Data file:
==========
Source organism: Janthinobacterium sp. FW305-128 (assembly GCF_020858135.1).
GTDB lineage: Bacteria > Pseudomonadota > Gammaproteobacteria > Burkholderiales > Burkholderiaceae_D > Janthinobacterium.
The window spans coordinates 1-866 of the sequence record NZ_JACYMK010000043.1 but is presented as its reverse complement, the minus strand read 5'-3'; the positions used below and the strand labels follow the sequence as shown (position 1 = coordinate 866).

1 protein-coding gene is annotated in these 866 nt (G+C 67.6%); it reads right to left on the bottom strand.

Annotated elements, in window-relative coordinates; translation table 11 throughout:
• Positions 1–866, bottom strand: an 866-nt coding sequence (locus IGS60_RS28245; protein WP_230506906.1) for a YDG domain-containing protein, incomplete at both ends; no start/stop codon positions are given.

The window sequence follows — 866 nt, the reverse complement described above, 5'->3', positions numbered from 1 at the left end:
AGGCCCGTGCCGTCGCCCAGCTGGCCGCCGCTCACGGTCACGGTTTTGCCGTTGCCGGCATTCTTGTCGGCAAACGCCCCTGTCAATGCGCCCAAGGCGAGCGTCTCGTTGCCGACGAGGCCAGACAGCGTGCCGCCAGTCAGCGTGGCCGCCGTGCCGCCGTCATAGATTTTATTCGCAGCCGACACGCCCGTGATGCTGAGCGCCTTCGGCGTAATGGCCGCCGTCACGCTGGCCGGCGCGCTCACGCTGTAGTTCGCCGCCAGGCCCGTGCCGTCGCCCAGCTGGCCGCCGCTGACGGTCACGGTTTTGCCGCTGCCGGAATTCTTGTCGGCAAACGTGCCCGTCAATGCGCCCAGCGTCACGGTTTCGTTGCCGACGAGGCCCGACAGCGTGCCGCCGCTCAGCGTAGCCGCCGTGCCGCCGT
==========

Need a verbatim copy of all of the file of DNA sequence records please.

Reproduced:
Source organism: Janthinobacterium sp. FW305-128 (assembly GCF_020858135.1).
GTDB lineage: Bacteria > Pseudomonadota > Gammaproteobacteria > Burkholderiales > Burkholderiaceae_D > Janthinobacterium.
The window spans coordinates 1-866 of the sequence record NZ_JACYMK010000043.1 but is presented as its reverse complement, the minus strand read 5'-3'; the positions used below and the strand labels follow the sequence as shown (position 1 = coordinate 866).

1 protein-coding gene is annotated in these 866 nt (G+C 67.6%); it reads right to left on the bottom strand.

Annotated elements, in window-relative coordinates; translation table 11 throughout:
• Positions 1–866, bottom strand: an 866-nt coding sequence (locus IGS60_RS28245; protein WP_230506906.1) for a YDG domain-containing protein, incomplete at both ends; no start/stop codon positions are given.

The window sequence follows — 866 nt, the reverse complement described above, 5'->3', positions numbered from 1 at the left end:
AGGCCCGTGCCGTCGCCCAGCTGGCCGCCGCTCACGGTCACGGTTTTGCCGTTGCCGGCATTCTTGTCGGCAAACGCCCCTGTCAATGCGCCCAAGGCGAGCGTCTCGTTGCCGACGAGGCCAGACAGCGTGCCGCCAGTCAGCGTGGCCGCCGTGCCGCCGTCATAGATTTTATTCGCAGCCGACACGCCCGTGATGCTGAGCGCCTTCGGCGTAATGGCCGCCGTCACGCTGGCCGGCGCGCTCACGCTGTAGTTCGCCGCCAGGCCCGTGCCGTCGCCCAGCTGGCCGCCGCTGACGGTCACGGTTTTGCCGCTGCCGGAATTCTTGTCGGCAAACGTGCCCGTCAATGCGCCCAGCGTCACGGTTTCGTTGCCGACGAGGCCCGACAGCGTGCCGCCGCTCAGCGTAGCCGCCGTGCCGCCGT